I’m also having trouble separating the middle school teacher’s personality from the strategies she’s using. Anyone I talk to about the volunteering I’m doing knows how much I respect the lead teacher. They also know how different I am from her in personality. For example, she is super-straightforward and jumps into helping the kids with their conflicts without hesitation. My nature is to express everything so kindly that at times, students may be confused about what I’m getting at. I also have to consciously move towards conflict; left to my own devices, I avoid it. How much of the success I see in this teacher’s classroom is based on her style and how much of it is based in the theories and pedagogical strategies and structures she’s using? I plan to visit another teacher at Prairie who has a different personality than the middle school teacher to see if I can become more clear on the concepts the teachers are using.
Number 5: I’m simply learning about how an independent school is run. Even before sabbatical, I have been comparing how my college’s administrative structure is different than Prairie School’s. I’m on the Board at Prairie so I am learning about how decisions are made. I have direct access to lots of conversations about what to do and how to do it—like dealing with enrollment, funding, Covid and other health/safety concerns. I can share my thoughts at meetings and possibly have some influence.
On the other hand, I am the recipient of consequences of practices, rules, etc. of what my college decides. As much as I have tried to influence administration, there are too many factors that push my ideas out of the way (such as new state laws about education, funding, and the agendas and goals of each administrator). I can only guess at the decision-making process of my school because I am not privy to certain conversations. At times when I am given certain information that went into decisions that were made, it makes no sense. I have to infer the real drivers of the decisions and I usually attribute them to the finances of the college or the desires of a particular administrator.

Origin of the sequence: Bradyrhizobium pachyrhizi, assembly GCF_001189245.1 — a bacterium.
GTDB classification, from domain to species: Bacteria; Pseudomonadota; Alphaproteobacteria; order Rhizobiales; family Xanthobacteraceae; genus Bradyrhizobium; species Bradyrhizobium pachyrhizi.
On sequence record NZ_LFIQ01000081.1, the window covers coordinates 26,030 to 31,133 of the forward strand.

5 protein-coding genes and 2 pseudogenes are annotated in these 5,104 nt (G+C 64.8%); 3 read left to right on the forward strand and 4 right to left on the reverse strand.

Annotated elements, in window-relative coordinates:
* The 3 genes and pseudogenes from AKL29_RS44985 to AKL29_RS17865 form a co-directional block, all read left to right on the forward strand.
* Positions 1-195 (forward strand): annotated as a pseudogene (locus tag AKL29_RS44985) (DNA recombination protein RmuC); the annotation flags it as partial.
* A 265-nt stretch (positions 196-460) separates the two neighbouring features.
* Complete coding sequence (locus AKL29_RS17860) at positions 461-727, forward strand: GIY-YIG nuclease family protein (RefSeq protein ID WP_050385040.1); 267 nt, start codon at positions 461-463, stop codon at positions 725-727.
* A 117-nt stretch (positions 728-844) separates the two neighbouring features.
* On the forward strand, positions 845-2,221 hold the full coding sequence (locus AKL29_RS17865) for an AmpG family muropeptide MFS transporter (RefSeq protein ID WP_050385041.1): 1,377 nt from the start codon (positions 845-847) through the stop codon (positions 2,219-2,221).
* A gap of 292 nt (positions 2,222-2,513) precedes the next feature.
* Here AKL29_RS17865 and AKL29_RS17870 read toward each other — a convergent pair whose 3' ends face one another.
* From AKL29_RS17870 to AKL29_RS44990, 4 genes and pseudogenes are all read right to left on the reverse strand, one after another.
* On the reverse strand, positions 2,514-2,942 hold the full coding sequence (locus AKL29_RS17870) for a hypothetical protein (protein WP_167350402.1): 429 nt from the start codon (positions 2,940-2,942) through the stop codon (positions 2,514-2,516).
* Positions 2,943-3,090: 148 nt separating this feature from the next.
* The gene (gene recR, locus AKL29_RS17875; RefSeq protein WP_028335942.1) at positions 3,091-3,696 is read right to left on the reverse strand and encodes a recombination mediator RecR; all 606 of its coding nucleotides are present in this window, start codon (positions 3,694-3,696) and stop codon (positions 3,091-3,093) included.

At the same time, the goals at the college and K-8 school are different, the size of each school is wildly different, the funding and admissions are different, so I’m trying to determine what practices are results of these differences and what practices are a result of outdated or progressive systems. It’s interesting to me to look at these things. There are just so many layers that lately I’ve been confused.
In short, I am learning a lot during sabbatical—about myself, about teaching, and about trying to manage this big project.
I’m in a stage in the project that I am coming up with more questions than I’m answering. I’m worrying about developing the actual projects I said I’d create because I’m still gathering information. I’m worried the sabbatical work could be infinite if I don’t decide on how to focus it.
So right now I am struggling, but I think this is part of the process. Writing about it sure helps. Thanks for reading!
Peace Out (and In),
*I’ve decided to use a pseudonym (Prairie School) for the K-8 school I’m working at. I may share some specific details and I’ll feel more comfortable if the school name is anonymous.